What Your Engine Oil Color Means
There are specific colors you cannot forget about when it comes to driving. The green color in traffic light means go, red means stop, and yellow/amber implies proceed with caution. Traffic lights are designed to change color, but what does it mean when your engine oil looks green?
The green color in engine oil could result from a special brand of oil, or it could symbolize the leakage of the coolant. If it is the latter, it is crucial to determine why your engine oil is green before it causes irreparable damage to your engine.
Engine oil color guide
When your engine oil changes color, consider it an unofficial means of communication whereby you understand what is happening inside and outside your vehicle. Here are some oil color variations and what it means about your motor’s health.
Black and thick engine oil
The original color of fresh oil is light amber, the same color as beer. Once you drive your car for several miles, you may notice the color of your engine oil is darker. The longer your drive, the darker the oil becomes.
Modern oil consists of many detergent additives that enhance its performance. When engine oil becomes black, it means the additives have been filtered out, and the black color comes from them being in suspension in the oil. Once it thickens, consider it a sign of saturation that needs to be changed soon.
Muddy brown or creamy engine oil
When engine oil is milky or brownish, it is a sign of a severe problem in your engine. This oil color variation indicates that the oil has, in some way, mixed with antifreeze from the cooling system. Often, this is due to a failure in the vehicle’s head gasket.
Once you take note of this unusual color, check your overflow reservoir or radiator to see if it is low. This oil color is often accompanied by white smoke from your exhaust. If your radiator or overflow reservoir still has the appropriate fluid levels and no white smoke, but your engine oil is still creamy or brownish, you may consider water contamination.
Red engine oil
If your engine oil has a reddish hue, it means that power steering fluid, transmission fluid, or engine coolant has made its way to mix with your engine oil. This could mean a problem with your power steering pump, transmission process, or cooling system.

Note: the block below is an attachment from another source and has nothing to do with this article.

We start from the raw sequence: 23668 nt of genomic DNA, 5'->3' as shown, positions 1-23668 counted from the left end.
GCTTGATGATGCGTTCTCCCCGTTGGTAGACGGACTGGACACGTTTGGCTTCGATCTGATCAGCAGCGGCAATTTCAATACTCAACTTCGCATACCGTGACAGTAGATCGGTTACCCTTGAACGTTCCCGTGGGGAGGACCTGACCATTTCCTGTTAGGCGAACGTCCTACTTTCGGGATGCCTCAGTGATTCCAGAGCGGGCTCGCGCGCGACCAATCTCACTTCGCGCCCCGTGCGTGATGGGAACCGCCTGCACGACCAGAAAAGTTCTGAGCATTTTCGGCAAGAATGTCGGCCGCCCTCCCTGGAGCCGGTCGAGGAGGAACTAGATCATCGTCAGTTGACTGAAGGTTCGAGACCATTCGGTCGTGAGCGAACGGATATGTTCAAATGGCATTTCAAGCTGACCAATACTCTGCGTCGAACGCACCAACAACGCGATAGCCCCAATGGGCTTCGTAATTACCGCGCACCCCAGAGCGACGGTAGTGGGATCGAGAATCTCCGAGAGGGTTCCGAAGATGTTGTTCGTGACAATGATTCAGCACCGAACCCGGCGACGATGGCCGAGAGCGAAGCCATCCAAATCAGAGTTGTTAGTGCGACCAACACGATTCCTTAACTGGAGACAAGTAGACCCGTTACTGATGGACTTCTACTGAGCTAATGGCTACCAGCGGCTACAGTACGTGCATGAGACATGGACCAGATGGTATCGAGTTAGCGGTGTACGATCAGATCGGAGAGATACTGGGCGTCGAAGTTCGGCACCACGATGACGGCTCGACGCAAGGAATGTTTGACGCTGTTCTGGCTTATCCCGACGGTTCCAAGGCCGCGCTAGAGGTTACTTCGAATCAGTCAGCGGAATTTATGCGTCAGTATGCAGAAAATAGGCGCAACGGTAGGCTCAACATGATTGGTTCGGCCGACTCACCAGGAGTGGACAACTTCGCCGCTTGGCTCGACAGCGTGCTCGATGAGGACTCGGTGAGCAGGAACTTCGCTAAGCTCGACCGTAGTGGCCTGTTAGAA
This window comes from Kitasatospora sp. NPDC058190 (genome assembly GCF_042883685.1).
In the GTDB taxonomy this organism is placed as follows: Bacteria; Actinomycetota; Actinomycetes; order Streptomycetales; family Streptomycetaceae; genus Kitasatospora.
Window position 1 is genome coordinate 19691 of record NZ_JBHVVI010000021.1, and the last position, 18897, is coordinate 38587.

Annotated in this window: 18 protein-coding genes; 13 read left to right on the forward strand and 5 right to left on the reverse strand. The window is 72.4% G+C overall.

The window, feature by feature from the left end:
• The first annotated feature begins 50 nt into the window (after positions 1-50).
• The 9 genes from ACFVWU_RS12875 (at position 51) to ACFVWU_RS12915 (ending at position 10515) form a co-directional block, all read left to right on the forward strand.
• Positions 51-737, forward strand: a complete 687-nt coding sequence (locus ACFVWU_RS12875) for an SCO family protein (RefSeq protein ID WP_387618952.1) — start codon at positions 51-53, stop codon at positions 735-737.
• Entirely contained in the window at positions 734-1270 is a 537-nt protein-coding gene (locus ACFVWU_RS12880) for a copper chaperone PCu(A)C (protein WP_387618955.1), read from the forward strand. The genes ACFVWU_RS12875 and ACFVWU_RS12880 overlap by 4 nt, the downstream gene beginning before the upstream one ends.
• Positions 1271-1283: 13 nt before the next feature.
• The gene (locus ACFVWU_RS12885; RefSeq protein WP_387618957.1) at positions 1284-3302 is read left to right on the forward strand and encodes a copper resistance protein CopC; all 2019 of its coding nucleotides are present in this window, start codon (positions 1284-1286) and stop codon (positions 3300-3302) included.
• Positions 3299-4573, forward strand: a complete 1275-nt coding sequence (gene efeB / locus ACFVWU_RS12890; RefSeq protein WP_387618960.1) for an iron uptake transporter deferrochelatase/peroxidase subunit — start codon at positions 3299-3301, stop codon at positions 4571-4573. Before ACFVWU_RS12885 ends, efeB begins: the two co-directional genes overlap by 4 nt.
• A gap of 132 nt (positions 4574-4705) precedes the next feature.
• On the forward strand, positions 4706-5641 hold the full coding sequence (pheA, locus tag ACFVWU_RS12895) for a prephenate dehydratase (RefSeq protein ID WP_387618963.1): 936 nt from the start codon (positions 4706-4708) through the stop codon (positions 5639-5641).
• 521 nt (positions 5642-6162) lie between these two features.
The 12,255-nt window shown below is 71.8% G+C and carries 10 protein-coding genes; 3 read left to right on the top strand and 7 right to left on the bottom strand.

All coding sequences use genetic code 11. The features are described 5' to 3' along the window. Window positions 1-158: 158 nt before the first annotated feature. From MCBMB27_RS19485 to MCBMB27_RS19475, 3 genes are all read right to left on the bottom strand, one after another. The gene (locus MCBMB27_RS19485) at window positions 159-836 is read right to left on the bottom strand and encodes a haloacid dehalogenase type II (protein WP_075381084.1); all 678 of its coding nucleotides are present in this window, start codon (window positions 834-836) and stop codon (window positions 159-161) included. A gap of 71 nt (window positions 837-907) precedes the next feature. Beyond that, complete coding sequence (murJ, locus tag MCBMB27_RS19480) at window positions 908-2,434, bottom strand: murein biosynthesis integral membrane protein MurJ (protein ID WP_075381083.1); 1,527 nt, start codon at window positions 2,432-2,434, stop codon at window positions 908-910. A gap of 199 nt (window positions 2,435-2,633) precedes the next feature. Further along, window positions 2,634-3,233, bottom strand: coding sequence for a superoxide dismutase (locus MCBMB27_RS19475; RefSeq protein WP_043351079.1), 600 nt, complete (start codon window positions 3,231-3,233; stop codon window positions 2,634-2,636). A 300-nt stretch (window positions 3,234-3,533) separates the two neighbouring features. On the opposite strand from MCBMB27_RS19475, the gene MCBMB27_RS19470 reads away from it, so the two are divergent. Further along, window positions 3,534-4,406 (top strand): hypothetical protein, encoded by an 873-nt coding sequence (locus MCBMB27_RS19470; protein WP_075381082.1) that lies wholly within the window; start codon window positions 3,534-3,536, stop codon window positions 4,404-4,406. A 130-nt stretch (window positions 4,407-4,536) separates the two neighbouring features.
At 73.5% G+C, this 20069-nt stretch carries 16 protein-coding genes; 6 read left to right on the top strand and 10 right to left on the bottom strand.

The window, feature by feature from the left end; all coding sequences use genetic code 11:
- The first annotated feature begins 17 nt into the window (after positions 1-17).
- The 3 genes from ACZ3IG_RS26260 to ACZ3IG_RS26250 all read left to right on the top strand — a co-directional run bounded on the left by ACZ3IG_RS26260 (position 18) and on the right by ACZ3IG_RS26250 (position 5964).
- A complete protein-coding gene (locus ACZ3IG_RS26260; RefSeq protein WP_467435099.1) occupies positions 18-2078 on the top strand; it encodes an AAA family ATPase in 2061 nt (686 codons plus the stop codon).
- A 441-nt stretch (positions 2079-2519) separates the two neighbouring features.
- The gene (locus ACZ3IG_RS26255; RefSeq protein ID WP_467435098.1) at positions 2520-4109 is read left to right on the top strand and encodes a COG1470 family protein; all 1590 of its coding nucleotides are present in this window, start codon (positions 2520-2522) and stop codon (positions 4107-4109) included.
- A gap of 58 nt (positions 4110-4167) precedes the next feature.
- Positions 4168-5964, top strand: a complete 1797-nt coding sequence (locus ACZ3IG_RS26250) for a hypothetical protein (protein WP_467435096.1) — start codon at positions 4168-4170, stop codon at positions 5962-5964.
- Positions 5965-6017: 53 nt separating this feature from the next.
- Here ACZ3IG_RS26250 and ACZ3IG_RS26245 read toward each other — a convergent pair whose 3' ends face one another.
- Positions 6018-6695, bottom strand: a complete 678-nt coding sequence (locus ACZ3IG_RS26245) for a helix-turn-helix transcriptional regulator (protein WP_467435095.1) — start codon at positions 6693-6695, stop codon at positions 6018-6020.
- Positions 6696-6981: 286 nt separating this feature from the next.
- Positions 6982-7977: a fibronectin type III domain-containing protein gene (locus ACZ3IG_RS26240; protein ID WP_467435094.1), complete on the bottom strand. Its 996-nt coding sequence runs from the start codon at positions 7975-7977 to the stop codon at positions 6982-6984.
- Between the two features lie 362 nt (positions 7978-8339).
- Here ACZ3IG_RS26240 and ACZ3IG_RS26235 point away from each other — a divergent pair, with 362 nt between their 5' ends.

It is advisable to visit your local repair shop for a mechanic to determine and fix the exact problem. The smell of the engine oil is also an indicator of the problem. If it smells sweet, like maple syrup, it is coolant. If it smells like burnt marshmallows, it is power steering fluid. If it has a normal petroleum smell, it is transmission fluid.
Green engine oil
It is quite easy to notice brightly colored engine oil. Often, once it changes to bright green, the cause is likely to be your coolant is leaking into the oil. Coolant leaks bring into question the vehicle’s age. Older cars use more coolant when the engine overheats than newer cars. Newer cars recycle the overused coolant; hence, they should not leak to the ground or mix in with the motor oil. Green engine oil in your older car should not make you panic. However, if it is a modern vehicle, you must take it for further investigation.
On the other hand, green engine oil could also indicate diesel fuel has gotten into your oil. In most cases, it usually causes the oil to become thin. If fuel is in your oil, your vehicle’s injector or fuel injection pump could leak. For repairs, it is best to seek out your mechanic.
Green oil is made from recycled motor oil using special technology that produces new base oil. Annually, drivers in the United States use about 1.3 billion gallons of motor oil. Despite our many oil reservoirs worldwide, there is still a shortage of the product.
As such, green oil uses improperly disposed oil by reclaiming it, thus preventing its adverse effects on our environment. By converting this oil to green oil, the toll on non-renewable natural resources reduces, improving the fuel economy without compromising the protection of your engine.
Coolant leaking into the engine block
Certain engine problems are easy to fix, and you should go ahead with your journey, but a blown head gasket signals further engine trouble and, when not dealt with immediately, will result in a new engine. The time and labor required to fix head gasket problems are intensive.